Say what you want about President Bush, you can't doubt his sincerity or his courage. In seeking to gain the support of some Democrats for personal retirement accounts, he has tentatively proposed cutting promised future Social Security benefits of middle-income workers. But watching George Allen, R-Va., and Chris Dodd, D-Conn., oppose the middle-class cut in benefits on "Meet the Press" Sunday is a signal of what's ahead for this proposal. Bush also says he would consider hiking the retirement age or raising Social Security taxes. These suggestions are bad ideas, but most of all they are unnecessary. They won't fly politically, they are an invitation to political demagoguery and, I fear, they would cause a political problem for Republicans.
Liberal economist Paul Krugman already has called Bush's "progressive price indexing" a "gut punch to the middle class," but we expect that from the Krugmans of the left. Before Republicans consider going any farther down this track, however, they should remember what happened after the mid 1980s. In 1985 the Senate froze COLAs in the name of fiscal prudence and deficit reduction. In the 1986 midterm election, Republicans lost eight Senate seats and gave control of the Senate back to the Democrats.
I learned early in my political career, representing a working-class district in Buffalo, N.Y., that the politics of pain and austerity is a loser, and what's worse it is bad economics. Liberals understand this political maxim instinctively because they are in the business of using government to spread around spending and income redistribution rather than protecting life, liberty and property. They cut their political teeth learning to extract just enough tax revenue from businesses and middle- and upper-income individuals to support government spending programs as lavishly as possible without causing taxpayers sufficient pain to revolt.
Periodically, as liberals overreach on the left, voters revolt, throw sufficient numbers of them out of office and replace them with "center right" conservative majorities. And just as invariably, it seems, conservatives misinterpret what voters are demanding and proceed to talk about slashing government spending and inflicting pain and austerity on the public in the name of fiscal prudence. In reality, voters aren't voting for government to inflict more pain on them; they are voting for government to keep the promises it has made while devising new solutions that will relieve the pain government has inflicted.
Most conservatives fail to grasp this political maxim because they believe limiting government must go hand in hand with pain and austerity. To the contrary, limiting growth of the public sphere can only come about as a byproduct of increasing the breadth and growth of the private sphere. By restoring the link between efforts and rewards, economic growth and jobs are created, thus reducing the demand for government programs and government spending.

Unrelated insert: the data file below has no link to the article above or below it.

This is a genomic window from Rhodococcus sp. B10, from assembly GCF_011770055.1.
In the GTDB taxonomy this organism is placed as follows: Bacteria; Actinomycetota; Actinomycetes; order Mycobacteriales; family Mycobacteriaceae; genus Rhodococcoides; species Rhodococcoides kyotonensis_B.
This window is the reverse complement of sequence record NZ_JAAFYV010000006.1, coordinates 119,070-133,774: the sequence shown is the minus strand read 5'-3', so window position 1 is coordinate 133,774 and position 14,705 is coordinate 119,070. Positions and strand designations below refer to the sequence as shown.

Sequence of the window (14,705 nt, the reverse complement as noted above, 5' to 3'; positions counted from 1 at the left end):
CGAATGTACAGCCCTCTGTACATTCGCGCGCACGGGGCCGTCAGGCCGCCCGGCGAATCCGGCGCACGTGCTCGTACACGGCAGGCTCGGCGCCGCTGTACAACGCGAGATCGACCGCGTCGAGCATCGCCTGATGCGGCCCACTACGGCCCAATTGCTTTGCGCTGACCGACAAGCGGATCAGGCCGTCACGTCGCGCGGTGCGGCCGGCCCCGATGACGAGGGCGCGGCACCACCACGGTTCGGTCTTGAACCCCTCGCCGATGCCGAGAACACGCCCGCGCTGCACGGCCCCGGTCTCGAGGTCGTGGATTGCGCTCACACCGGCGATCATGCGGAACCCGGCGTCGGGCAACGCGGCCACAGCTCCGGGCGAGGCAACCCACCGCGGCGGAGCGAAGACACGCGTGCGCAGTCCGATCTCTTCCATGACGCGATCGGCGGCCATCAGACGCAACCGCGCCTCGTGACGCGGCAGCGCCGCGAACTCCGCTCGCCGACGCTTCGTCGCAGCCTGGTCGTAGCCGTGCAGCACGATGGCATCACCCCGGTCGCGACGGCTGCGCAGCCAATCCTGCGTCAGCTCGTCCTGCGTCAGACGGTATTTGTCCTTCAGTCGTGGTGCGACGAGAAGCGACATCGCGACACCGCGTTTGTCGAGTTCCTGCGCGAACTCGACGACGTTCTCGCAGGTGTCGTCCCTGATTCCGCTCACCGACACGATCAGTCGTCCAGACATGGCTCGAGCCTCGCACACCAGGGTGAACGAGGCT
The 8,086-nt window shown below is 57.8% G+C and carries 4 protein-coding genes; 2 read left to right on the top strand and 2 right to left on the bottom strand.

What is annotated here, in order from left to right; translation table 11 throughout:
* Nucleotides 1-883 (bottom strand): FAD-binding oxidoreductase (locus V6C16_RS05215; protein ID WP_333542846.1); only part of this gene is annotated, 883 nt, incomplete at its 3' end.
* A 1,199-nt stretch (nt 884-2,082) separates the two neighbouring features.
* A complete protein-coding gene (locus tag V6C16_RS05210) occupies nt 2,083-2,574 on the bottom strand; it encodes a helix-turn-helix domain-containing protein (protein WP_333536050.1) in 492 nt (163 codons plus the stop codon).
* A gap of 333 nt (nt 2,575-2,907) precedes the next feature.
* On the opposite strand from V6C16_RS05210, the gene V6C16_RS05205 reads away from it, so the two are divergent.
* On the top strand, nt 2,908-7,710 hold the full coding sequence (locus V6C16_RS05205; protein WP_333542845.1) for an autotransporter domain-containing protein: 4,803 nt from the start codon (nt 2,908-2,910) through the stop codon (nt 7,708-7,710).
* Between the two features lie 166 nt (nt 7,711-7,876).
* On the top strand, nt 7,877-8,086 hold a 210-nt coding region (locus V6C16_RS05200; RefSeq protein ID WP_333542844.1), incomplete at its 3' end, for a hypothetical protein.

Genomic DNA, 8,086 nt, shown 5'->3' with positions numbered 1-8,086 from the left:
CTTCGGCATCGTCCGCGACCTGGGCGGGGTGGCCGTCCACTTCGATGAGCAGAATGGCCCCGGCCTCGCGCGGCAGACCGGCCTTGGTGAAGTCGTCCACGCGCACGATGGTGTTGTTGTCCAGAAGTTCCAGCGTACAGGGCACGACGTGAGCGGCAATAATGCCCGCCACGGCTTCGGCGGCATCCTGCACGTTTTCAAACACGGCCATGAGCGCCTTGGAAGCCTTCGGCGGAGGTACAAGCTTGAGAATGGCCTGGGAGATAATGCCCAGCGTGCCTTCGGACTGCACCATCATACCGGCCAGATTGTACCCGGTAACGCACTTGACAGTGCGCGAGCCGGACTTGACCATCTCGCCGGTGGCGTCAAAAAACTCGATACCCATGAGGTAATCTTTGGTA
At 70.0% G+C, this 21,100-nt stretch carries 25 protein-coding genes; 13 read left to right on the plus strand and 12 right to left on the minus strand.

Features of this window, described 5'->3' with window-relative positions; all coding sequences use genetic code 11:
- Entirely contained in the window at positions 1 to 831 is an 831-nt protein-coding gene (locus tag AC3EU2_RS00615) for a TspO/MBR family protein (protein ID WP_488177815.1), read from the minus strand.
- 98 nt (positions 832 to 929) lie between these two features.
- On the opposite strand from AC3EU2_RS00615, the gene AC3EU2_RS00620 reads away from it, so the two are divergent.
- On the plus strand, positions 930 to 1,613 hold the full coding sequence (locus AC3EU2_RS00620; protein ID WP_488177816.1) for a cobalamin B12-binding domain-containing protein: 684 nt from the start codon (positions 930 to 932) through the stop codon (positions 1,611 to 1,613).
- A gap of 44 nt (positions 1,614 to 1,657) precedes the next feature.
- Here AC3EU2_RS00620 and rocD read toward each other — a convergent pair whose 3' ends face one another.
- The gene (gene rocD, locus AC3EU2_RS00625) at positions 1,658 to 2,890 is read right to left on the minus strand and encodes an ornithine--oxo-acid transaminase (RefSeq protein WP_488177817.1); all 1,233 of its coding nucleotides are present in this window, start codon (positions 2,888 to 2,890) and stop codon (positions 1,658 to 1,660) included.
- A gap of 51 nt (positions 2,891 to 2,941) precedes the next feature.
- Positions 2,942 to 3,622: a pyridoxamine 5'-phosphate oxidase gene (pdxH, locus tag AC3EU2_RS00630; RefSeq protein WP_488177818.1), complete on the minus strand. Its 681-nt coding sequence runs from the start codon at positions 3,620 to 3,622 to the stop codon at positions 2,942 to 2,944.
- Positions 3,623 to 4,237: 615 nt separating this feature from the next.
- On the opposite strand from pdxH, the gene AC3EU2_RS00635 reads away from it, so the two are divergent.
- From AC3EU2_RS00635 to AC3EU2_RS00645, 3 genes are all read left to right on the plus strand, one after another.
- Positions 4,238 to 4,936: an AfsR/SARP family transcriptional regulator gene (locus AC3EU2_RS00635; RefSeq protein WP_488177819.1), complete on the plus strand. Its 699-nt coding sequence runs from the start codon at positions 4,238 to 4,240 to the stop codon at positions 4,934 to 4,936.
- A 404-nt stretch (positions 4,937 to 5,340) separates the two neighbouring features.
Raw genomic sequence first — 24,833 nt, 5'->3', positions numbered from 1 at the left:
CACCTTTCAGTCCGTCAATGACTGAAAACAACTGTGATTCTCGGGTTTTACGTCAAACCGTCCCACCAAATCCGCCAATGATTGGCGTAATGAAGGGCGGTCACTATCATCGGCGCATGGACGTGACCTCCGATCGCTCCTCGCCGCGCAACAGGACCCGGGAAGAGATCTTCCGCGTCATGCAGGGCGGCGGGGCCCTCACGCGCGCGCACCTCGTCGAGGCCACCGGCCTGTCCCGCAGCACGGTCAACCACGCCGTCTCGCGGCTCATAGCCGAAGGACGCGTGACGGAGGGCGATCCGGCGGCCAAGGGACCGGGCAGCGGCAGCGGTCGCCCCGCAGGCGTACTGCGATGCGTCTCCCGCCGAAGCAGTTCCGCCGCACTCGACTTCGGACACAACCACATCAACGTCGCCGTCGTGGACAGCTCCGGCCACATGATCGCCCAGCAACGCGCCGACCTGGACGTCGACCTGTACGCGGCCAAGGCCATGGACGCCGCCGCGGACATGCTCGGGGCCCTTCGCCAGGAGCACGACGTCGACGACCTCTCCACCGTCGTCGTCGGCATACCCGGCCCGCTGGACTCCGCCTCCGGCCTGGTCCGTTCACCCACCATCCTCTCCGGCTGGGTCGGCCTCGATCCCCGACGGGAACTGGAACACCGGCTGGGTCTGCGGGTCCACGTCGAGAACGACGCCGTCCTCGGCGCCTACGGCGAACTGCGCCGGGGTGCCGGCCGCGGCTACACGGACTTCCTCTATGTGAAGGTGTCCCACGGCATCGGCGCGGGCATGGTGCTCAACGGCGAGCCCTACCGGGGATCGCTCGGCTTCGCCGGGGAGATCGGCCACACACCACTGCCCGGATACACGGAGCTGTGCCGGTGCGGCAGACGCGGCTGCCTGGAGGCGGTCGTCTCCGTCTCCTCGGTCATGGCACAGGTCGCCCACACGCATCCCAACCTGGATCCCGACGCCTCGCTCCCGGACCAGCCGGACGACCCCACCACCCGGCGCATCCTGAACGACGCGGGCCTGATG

Shrinking the relative size of government entails limiting the overall growth of government spending while the private sector forges ahead with solutions that leave everyone better off. That requires reforming programs as we did with welfare reform, which both limited future government spending growth and provided private solutions to replace failed government programs. Americans instinctively distrust government, and they invariably will choose private solutions to problems whenever one is available. It is the job of conservatives to devise those private solutions that will raise prosperity, expand private ownership, increase personal freedom and help shrink the relative size of government.
That is the genius of the Social Security reform plan put forward by Rep. Paul Ryan, R-Wis., and Sen. John Sununu, R-N.H. It illustrates that by restricting overall federal spending growth just a few percentage points, over time Social Security can be made solvent and the safety net made more secure by allowing workers to save about half the payroll tax in personal retirement accounts without raising taxes, cutting promised future benefits or hiking the retirement age.
As Ed Crane wrote in a recent Wall Street Journal op-ed piece, "In addition to more control over your life through personal accounts, all the ancillary benefits of ownership should be enthusiastically played up by the president: the pride one has in having provided for his or her own retirement, as opposed to being a supplicant of the state; the security of knowing the government can't take the money away (which they do whenever they raise the payroll tax or push back the retirement age); and perhaps most of all, the knowledge that your loved ones may benefit from your labor. Inheritability is a hugely underexploited benefit of personal accounts."
The Social Security surplus now being squandered on pork and special-interest payoffs should be saved as Congress originally intended. As Fed Chairman Alan Greenspan said, "We need, in effect, to make the phantom 'lockboxes' around the trust fund real" by allowing workers to place their share of the surpluses into personal retirement accounts. By allowing workers to save their share of the surpluses in their own personal-account "lockbox," Congress could make a dramatic down payment on solvency this year without changing Social Security one iota - without cutting anyone's promised future benefits, without raising anyone's taxes, without making anyone work longer.
It's an idea whose time has come. It is an idea sufficient Senate Democrats could embrace. Let's stop the raid and start the personal retirement accounts.